11Li P, Stetler RA, Leak RK, Shi Y, Li Y, Yu W, et al. Oxidative stress and DNA damage after cerebral ischemia: Potential therapeutic targets to repair the genome and improve stroke recovery. Neuropharmacology 2018;134:208-17.
12Gan Y, Liu Q, Wu W, Yin JX, Bai XF, Shen R, et al. Ischemic neurons recruit natural killer cells that accelerate brain infarction. Proc Natl Acad Sci U S A 2014;111:2704-9.
13Anrather J, Iadecola C. Inflammation and stroke: An overview. Neurotherapeutics 2016;13:661-70.
14Zhang WF, Jin YC, Li XM, Yang Z, Wang D, Cui JJ. Protective effects of leptin against cerebral ischemia/reperfusion injury. Exp Ther Med 2019;17:3282-90.
15Dasgupta A, Nomura M, Shuck R, Yustein J. Cancer's achilles' heel: Apoptosis and necroptosis to the rescue. Int J Mol Sci 2016;18:23.
16Johnston MV, Fatemi A, Wilson MA, Northington F. Treatment advances in neonatal neuroprotection and neurointensive care. Lancet Neurol 2011;10:372-82.
17Doyle KP, Simon RP, Stenzel-Poore MP. Mechanisms of ischemic brain damage. Neuropharmacology 2008;55:310-8.
18Tressera-Rimbau A, Arranz S, Eder M, Vallverdú-Queralt A. Dietary polyphenols in the prevention of stroke. Oxid Med Cell Longev 2017;2017:7467962.
19Bagchi D, Bagchi M, Stohs SJ, Das DK, Ray SD, Kuszynski CA, et al. Free radicals and grape seed proanthocyanidin extract: İmportance in human health and disease prevention. Toxicology 2000;148:187-97.
20Hwang IK, Yoo KY, Kim DS, Jeong YK, Kim JD, Shin HK, et al. Neuroprotective effects of grape seed extract on neuronal injury by inhibiting DNA damage in the gerbil hippocampus after transient forebrain ischemia. Life Sci 2004;75:1989-2001.
21Chan EC, Drummond GR, Woodman OL. 3', 4'-dihydroxyflavonol enhances nitric oxide bioavailability and improves vascular function after ischemia and reperfusion injury in the rat. J Cardiovasc Pharmacol 2003;42:727-35.
22Balasubramaniam P, Malathi A. 1992. Comparative study of hemoglobin estimated by drabkin's and sahli's methods. J Postgrad Med 38: 8-9.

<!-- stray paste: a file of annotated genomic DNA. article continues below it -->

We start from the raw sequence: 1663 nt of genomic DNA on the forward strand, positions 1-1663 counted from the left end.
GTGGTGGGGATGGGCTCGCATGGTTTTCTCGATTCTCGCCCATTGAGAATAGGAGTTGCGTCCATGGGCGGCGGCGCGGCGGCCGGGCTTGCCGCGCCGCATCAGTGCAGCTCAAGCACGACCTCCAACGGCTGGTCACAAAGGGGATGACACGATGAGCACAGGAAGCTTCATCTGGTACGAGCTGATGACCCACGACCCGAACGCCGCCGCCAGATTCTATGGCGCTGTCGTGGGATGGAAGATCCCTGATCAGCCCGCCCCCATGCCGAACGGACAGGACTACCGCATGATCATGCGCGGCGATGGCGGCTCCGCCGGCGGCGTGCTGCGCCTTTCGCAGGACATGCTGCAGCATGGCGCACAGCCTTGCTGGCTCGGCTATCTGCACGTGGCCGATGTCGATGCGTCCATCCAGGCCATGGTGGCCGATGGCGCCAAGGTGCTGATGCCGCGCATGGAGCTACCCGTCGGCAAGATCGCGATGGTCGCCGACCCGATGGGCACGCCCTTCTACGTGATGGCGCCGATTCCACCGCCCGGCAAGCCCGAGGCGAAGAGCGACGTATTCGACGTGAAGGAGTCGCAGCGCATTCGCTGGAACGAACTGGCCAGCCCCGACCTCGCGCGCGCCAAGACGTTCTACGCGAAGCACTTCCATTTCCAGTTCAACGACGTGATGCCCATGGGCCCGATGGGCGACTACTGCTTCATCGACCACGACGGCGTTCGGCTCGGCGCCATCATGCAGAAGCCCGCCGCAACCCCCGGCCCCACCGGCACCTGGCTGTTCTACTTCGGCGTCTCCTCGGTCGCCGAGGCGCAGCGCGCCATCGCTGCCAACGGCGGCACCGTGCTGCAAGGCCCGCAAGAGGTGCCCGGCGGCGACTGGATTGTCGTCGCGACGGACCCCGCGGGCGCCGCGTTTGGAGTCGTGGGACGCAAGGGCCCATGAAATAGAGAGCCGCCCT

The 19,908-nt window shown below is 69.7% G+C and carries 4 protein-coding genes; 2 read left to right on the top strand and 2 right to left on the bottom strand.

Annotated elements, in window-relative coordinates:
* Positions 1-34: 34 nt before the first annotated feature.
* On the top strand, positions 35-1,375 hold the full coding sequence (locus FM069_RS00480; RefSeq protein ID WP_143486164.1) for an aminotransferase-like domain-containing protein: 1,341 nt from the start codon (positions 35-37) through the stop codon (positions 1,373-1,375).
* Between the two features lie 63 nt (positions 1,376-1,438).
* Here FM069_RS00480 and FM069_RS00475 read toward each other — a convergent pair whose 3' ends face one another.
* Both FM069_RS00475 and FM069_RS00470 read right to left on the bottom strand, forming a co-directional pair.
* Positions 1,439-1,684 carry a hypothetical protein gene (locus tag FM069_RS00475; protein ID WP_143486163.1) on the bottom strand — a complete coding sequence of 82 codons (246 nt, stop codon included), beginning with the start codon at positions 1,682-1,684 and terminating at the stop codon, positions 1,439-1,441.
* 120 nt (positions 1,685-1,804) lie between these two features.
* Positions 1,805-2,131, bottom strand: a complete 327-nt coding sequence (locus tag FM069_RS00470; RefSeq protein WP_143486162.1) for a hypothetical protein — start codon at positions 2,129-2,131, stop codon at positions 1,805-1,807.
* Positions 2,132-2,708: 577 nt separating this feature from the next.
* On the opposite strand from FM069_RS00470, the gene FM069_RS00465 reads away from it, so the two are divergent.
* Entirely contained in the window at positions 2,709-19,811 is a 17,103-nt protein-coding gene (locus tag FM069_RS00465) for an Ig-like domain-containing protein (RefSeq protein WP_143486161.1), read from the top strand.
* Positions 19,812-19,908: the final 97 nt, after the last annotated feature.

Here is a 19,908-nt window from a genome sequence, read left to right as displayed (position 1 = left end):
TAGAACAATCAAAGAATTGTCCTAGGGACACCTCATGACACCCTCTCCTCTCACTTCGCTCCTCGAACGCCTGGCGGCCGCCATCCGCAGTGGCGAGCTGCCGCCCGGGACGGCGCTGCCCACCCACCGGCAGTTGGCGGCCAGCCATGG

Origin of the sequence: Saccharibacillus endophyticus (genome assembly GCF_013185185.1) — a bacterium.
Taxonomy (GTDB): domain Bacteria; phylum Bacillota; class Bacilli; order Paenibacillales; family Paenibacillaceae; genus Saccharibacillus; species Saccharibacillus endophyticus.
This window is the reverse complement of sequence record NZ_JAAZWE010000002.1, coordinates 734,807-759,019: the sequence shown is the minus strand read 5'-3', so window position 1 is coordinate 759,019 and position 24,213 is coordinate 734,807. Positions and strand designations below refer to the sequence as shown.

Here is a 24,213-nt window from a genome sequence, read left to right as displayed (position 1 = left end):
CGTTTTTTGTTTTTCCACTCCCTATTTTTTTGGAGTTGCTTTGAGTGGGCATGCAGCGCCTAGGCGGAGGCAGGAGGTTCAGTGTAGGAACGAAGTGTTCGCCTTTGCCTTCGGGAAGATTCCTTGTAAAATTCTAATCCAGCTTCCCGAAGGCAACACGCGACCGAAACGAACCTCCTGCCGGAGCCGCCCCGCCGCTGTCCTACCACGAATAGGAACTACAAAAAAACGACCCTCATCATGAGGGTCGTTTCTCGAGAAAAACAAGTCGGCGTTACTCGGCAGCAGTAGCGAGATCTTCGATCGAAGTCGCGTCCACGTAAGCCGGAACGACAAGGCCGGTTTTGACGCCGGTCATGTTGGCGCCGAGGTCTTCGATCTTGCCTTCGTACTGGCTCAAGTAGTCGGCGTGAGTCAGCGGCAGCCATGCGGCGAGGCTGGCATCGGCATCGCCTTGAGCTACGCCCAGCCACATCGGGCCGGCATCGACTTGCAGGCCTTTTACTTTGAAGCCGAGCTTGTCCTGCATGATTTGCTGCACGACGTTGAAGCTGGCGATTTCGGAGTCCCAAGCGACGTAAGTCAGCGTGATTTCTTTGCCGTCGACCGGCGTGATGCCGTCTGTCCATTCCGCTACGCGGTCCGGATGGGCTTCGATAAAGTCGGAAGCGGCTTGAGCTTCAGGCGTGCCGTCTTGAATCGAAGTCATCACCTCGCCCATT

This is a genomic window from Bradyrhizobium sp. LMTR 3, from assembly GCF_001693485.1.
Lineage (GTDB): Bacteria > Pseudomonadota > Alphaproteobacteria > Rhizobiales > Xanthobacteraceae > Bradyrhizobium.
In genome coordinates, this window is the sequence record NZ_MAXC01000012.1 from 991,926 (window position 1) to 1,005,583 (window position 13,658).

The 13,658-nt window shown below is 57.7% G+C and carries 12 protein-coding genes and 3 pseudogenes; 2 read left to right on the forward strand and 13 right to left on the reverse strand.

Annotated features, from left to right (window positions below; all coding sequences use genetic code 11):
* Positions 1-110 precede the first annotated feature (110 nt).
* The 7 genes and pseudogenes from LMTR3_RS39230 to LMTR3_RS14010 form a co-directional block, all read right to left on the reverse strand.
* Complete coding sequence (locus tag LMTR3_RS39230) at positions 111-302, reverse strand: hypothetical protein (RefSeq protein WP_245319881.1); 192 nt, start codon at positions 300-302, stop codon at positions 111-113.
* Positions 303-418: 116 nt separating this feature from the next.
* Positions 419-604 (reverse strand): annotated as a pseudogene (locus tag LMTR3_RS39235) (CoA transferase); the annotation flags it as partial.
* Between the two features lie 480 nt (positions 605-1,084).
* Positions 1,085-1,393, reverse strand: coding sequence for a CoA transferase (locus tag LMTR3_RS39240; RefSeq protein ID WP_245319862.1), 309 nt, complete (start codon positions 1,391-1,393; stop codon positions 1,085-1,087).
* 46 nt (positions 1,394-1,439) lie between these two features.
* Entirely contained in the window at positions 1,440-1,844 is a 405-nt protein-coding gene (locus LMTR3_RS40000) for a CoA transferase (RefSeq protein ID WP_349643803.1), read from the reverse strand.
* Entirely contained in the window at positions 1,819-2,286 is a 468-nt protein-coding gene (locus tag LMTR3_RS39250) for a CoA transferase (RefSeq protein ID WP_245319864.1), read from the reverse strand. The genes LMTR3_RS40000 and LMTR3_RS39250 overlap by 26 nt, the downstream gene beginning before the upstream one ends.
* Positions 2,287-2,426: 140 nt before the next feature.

23Mihara M, Uchiyama M. Determination of malonaldehyde precursor in tissues by thiobarbituric acid test. Anal Biochem 1978;86:271-8.
24Plaschke K, Grant M, Weigand MA, Züchner J, Martin E, Bardenheuer HJ. Neuromodulatory effect of propentofylline on rat brain under acute and long-term hypoperfusion. Br J Pharmacol 2001;133:107-16.
25Ellison D, Love S, Chimelli LMC, Harding B, Lowe JS, Vinters HV, et al. Neuropathology: A Reference Text of CNS Pathology. 3rd ed. Mosby, Elsevier, Edinburg; 2013. p. 17.
26Ya BL, Liu Q, Li HF, Cheng HJ, Yu T, Chen L, et al. Uric acid protects against focal cerebral ıschemia/reperfusion-ınduced oxidative stress via activating Nrf2 and regulating neurotrophic factor expression. Oxid Med Cell Longev 2018;2018:6069150.
27Wang S, Dusting GJ, May CN, Woodman OL. 3',4'-Dihydroxyflavonol reduces infarct size and injury associated with myocardial ischaemia and reperfusion in sheep. Br J Pharmacol 2004;142:443-52.
28Candelario-Jalil E, Mhadu NH, Al-Dalain SM, Martínez G, León OS. Time course of oxidative damage in different brain regions following transient cerebral ischemia in gerbils. Neurosci Res 2001;41:233-41.
29del Zoppo G, Ginis I, Hallenbeck JM, Iadecola C, Wang X, Feuerstein GZ. Inflammation and stroke: putative role for cytokines, adhesion molecules and iNOS in brain response to ischemia. Brain Pathol 2000;10:95-112.
30Buttini M, Appel K, Sauter A, Gebicke-Haerter PJ, Boddeke HW. Expression of tumor necrosis factor alpha after focal cerebral ischaemia in the rat. Neuroscience 1996;71:1-6.
31O'Connor JJ. Targeting tumour necrosis factor-α in hypoxia and synaptic signalling. Ir J Med Sci 2013;182:157-62.
32Wang L, Du F, Wang X. TNF-alpha induces two distinct caspase-8 activation pathways. Cell 2008;133:693-703.
33Li P, Hu X, Gan Y, Gao Y, Liang W, Chen J. Mechanistic insight into DNA damage and repair in ischemic stroke: Exploiting the base excision repair pathway as a model of neuroprotection. Antioxid Redox Signal 2011;14:1905-18.
34Culmsee C, Mattson MP. p53 in neuronal apoptosis. Biochem Biophys Res Commun 2005;331:761-77.
35Mizutani K, Ikeda K, Kawai Y, Yamori Y. 2001. Protective effect of resveratrol on oxidative damage in male and female stroke-prone spontaneously hypertensive rats. Clin Exp Pharmacol Physiol 28: 55-59.